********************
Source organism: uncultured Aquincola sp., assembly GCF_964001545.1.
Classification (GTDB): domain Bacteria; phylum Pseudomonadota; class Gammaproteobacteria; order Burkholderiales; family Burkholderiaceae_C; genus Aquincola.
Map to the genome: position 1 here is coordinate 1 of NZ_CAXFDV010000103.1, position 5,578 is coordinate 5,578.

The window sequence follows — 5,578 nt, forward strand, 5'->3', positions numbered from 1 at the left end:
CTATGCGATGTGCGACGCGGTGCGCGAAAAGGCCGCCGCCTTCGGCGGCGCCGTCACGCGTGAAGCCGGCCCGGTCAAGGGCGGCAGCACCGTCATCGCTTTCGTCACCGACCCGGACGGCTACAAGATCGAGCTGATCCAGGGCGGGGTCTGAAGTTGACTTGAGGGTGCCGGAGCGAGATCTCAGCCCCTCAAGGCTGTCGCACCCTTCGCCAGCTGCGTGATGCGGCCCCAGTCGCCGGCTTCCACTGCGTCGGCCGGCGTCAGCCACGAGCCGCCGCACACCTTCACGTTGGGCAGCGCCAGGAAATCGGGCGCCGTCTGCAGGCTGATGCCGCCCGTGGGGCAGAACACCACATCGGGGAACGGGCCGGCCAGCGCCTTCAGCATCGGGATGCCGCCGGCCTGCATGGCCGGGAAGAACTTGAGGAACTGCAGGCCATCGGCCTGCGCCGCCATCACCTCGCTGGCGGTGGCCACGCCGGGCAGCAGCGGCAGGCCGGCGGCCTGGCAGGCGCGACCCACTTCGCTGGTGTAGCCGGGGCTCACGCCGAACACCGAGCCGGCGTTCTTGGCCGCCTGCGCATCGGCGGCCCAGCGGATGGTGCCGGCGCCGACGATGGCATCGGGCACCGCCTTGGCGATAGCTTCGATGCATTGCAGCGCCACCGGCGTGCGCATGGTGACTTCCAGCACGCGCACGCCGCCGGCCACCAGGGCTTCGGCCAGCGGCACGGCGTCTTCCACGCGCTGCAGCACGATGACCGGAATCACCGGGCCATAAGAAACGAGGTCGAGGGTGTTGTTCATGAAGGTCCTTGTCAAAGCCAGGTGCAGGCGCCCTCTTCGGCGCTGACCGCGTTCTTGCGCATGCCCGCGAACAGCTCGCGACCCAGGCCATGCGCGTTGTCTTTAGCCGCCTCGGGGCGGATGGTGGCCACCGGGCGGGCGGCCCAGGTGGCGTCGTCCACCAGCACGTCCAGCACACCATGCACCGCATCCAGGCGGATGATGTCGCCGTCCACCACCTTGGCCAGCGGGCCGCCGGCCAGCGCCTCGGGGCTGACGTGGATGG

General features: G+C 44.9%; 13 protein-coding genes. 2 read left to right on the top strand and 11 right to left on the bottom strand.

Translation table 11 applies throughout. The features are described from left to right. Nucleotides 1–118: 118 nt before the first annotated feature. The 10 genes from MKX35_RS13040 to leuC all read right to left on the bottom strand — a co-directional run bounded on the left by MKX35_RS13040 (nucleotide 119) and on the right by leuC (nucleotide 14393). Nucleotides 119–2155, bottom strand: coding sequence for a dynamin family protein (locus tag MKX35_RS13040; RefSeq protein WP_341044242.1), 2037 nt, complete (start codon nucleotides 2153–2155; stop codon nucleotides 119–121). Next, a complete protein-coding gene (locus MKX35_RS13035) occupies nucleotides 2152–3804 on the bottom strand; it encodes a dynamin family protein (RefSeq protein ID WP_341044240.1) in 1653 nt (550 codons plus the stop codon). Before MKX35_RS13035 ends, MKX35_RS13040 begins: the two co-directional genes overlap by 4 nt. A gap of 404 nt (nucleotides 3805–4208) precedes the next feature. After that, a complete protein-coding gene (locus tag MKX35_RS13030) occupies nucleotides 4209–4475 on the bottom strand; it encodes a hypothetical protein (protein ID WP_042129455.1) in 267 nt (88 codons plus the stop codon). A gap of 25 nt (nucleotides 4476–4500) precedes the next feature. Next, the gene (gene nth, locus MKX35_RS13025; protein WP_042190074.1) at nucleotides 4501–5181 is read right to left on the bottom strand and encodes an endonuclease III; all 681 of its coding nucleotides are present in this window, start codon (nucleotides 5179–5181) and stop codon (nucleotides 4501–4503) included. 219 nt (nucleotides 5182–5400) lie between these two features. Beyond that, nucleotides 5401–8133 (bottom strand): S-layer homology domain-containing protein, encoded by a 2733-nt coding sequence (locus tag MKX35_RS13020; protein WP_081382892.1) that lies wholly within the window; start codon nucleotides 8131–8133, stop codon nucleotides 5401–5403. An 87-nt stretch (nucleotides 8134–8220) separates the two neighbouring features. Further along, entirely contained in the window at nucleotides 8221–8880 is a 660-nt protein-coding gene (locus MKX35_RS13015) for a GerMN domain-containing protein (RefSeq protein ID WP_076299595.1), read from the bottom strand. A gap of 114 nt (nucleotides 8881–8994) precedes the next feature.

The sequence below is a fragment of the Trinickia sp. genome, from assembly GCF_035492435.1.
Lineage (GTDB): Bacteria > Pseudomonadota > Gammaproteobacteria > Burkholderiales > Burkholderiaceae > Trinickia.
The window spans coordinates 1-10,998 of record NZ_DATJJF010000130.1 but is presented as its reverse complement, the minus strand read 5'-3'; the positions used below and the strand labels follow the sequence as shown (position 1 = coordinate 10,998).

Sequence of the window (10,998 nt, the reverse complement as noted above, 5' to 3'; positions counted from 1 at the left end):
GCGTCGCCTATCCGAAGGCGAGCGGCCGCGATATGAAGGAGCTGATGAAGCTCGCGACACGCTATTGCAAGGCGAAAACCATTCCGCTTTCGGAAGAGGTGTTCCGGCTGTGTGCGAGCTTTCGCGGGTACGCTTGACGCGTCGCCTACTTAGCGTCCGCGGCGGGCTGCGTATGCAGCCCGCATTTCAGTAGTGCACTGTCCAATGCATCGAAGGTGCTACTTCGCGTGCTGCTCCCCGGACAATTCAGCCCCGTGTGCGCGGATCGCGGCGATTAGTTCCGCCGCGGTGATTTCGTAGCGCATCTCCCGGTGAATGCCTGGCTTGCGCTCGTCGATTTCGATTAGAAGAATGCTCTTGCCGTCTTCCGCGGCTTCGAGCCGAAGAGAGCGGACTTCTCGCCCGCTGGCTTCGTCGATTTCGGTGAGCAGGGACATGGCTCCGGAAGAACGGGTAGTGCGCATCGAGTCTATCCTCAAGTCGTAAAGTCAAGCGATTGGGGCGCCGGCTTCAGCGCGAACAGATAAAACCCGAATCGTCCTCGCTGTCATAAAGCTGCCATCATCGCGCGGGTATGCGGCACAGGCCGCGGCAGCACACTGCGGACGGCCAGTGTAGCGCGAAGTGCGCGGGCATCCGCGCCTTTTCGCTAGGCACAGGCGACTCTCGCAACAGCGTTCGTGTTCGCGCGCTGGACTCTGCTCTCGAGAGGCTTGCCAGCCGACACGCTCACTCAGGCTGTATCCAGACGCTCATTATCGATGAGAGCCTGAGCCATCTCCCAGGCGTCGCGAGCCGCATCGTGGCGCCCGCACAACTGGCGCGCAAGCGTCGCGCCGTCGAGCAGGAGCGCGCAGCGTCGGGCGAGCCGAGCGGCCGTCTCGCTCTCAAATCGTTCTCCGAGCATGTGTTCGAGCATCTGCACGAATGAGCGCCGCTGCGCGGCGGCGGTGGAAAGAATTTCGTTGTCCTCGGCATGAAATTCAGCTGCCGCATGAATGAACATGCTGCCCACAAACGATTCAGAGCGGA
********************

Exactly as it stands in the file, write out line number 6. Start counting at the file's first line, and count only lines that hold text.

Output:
General features: G+C 44.9%; 13 protein-coding genes. 2 read left to right on the top strand and 11 right to left on the bottom strand.